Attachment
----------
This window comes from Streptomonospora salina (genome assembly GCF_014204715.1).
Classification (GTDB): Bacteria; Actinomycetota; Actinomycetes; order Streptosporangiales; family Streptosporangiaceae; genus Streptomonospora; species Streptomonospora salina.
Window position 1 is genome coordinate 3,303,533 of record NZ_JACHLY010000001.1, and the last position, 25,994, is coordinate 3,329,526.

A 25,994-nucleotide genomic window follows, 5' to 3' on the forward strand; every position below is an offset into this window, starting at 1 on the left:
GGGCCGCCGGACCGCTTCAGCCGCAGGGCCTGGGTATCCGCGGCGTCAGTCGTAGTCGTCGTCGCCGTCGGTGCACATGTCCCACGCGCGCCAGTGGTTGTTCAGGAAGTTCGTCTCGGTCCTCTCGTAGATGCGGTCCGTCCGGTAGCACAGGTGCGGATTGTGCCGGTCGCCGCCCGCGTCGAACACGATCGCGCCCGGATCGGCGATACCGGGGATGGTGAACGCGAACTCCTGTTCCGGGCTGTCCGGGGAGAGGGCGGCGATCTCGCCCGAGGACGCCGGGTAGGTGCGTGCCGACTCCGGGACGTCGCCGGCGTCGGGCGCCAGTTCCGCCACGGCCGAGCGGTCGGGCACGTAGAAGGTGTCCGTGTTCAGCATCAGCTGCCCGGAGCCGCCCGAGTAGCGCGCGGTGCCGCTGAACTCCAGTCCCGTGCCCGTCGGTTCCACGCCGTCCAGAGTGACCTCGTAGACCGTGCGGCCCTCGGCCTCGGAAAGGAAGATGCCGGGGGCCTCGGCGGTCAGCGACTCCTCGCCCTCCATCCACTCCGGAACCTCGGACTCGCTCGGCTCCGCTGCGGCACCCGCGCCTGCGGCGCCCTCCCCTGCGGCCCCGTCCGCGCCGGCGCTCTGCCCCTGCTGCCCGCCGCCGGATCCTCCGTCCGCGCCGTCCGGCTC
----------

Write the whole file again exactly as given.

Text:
This window comes from Streptomonospora salina (genome assembly GCF_014204715.1).
Classification (GTDB): Bacteria; Actinomycetota; Actinomycetes; order Streptosporangiales; family Streptosporangiaceae; genus Streptomonospora; species Streptomonospora salina.
Window position 1 is genome coordinate 3,303,533 of record NZ_JACHLY010000001.1, and the last position, 25,994, is coordinate 3,329,526.

A 25,994-nucleotide genomic window follows, 5' to 3' on the forward strand; every position below is an offset into this window, starting at 1 on the left:
GGGCCGCCGGACCGCTTCAGCCGCAGGGCCTGGGTATCCGCGGCGTCAGTCGTAGTCGTCGTCGCCGTCGGTGCACATGTCCCACGCGCGCCAGTGGTTGTTCAGGAAGTTCGTCTCGGTCCTCTCGTAGATGCGGTCCGTCCGGTAGCACAGGTGCGGATTGTGCCGGTCGCCGCCCGCGTCGAACACGATCGCGCCCGGATCGGCGATACCGGGGATGGTGAACGCGAACTCCTGTTCCGGGCTGTCCGGGGAGAGGGCGGCGATCTCGCCCGAGGACGCCGGGTAGGTGCGTGCCGACTCCGGGACGTCGCCGGCGTCGGGCGCCAGTTCCGCCACGGCCGAGCGGTCGGGCACGTAGAAGGTGTCCGTGTTCAGCATCAGCTGCCCGGAGCCGCCCGAGTAGCGCGCGGTGCCGCTGAACTCCAGTCCCGTGCCCGTCGGTTCCACGCCGTCCAGAGTGACCTCGTAGACCGTGCGGCCCTCGGCCTCGGAAAGGAAGATGCCGGGGGCCTCGGCGGTCAGCGACTCCTCGCCCTCCATCCACTCCGGAACCTCGGACTCGCTCGGCTCCGCTGCGGCACCCGCGCCTGCGGCGCCCTCCCCTGCGGCCCCGTCCGCGCCGGCGCTCTGCCCCTGCTGCCCGCCGCCGGATCCTCCGTCCGCGCCGTCCGGCTC